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Footage goes viral - after soparking helmet debate

A video of a father dashing after his son to prevent him from crashing his bike into a parked car has been grabbing a l;ot of attention on Reddit - but not for the reason you might think.

 The footage, which you can watch here,  shows the father steadying his son's bike on a quiet suburban street before giving him a little push to help him on his way.

The father is jogging alongside his son as the youngster makes his first pedal strokes - then suddenly sprints into action as the nipper veers towards a parked car.

For many commenting on the video on Reddit, however, the quick-thinking father's prompt action to prevent a crash wasn't the most striking thing about the video, with the first commenter observing, "That kid needs a helmet" - an opinion that inevitably has sparked a debate on the subject.

Born in Scotland, Simon moved to London aged seven and now lives in the Oxfordshire Cotswolds with his miniature schnauzer, Elodie. He fell in love with cycling one Saturday morning in 1994 while living in Italy when Milan-San Remo went past his front door. A daily cycle commuter in London back before riding to work started to boom, he's been news editor at road.cc since 2009. Handily for work, he speaks French and Italian. He doesn't get to ride his Colnago as often as he'd like, and freely admits he's much more adept at cooking than fettling with bikes.

422 comments

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don simon [1713 posts] 1 month ago
0 likes

Read a few of the comments which seemed quite tame, but couldn't be arsed reading the lot.

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FrankH [79 posts] 1 month ago
16 likes

Dad is running the same speed as the kid.

If Dad falls his head hits the ground from a greater height than the kid's would.

Therefore: Dad needs a helmet more than the kid.

Anybody care to fault my logic?

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Mark_1973_ [43 posts] 1 month ago
8 likes
FrankH wrote:

Dad is running the same speed as the kid.

If Dad falls his head hits the ground from a greater height than the kid's would.

Therefore: Dad needs a helmet more than the kid.

Anybody care to fault my logic?

 

Yes.

i. The child is much more likely to fall than the adult as he is wobbling along on an unstable two wheeled vehicle that he is not yet competent to control

ii. The child is likely to have slower reflexes than the adult

iii. The child's head is proportionally heavier than the adult's with a weaker neck so will have more momentum and strike the ground proportionally harder with greater force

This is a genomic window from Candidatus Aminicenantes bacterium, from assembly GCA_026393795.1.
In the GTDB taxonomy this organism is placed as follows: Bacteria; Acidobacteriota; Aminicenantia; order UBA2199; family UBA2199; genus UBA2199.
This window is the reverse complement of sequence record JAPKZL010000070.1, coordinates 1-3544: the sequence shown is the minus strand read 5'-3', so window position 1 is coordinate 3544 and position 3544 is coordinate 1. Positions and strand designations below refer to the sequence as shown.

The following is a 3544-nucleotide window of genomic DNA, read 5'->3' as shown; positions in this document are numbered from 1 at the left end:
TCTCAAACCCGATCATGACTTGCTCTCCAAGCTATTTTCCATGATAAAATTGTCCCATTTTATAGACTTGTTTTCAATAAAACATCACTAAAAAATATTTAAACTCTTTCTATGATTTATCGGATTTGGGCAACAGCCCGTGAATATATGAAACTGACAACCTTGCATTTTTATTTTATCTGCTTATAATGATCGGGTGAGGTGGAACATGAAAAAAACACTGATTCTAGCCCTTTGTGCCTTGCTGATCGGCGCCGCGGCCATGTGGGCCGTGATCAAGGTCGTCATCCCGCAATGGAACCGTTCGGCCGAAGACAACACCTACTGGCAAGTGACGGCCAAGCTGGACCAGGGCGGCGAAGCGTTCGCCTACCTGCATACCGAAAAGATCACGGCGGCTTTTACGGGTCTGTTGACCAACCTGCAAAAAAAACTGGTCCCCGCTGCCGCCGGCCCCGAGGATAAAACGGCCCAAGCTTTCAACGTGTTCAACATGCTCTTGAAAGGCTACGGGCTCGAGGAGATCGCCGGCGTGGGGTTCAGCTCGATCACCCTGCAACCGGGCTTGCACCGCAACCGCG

iv. The child's skull is still not fully formed so will possibly be subjected to more lasting damage

v. The child's outstretched arms probably have insufficient strength to prevent his head hitting the ground, should he fall

vi. The child probably has less experience of falling and, therefore, of controlling a fall

p.s. I couldn't care less who wears a helmet but the angle you've approached this from is so tiring. A helmet has saved me from serious injury on three occasions so I choose to wear one.

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Jamminatrix [187 posts] 1 month ago
3 likes

Target fixation. Very common phenomenon... Be it bicycles, motorcycles, jet skis, etc.

Years ago when we were kids, my brother learned to ride his bike, ran through sprinklers and his rim brakes got wet...rather than just coast to a stop in open space he just target fixated our Dad's car.

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jimt [25 posts] 1 month ago
6 likes
Jamminatrix wrote:

Target fixation. Very common phenomenon... Be it bicycles, motorcycles, jet skis, etc. Years ago when we were kids, my brother learned to ride his bike, ran through sprinklers and his rim brakes got wet...rather than just coast to a stop in open space he just target fixated our Dad's car.

 

Totally avoidable. Obviously using deep section carbon rims with wrong pads.. Totaly avoidable with discs. blush 

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portec [120 posts] 1 month ago
15 likes
jimt wrote:

Totally avoidable. Obviously using deep section carbon rims with wrong pads.. Totaly avoidable with discs. blush 

Oh great, a helmet debate combined with a disc brake debate! Some heads are going to explode.

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alansmurphy [1482 posts] 1 month ago
5 likes

Not sure why you wouldn't stick a lid on a kid when teaching them to ride...

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kemakris [6 posts] 1 month ago
7 likes

Nevermind helmets, barefoot on a public highway? He could stand on a rusty nail, contract blood poisoning and die from sepsis! Totally irresponsible!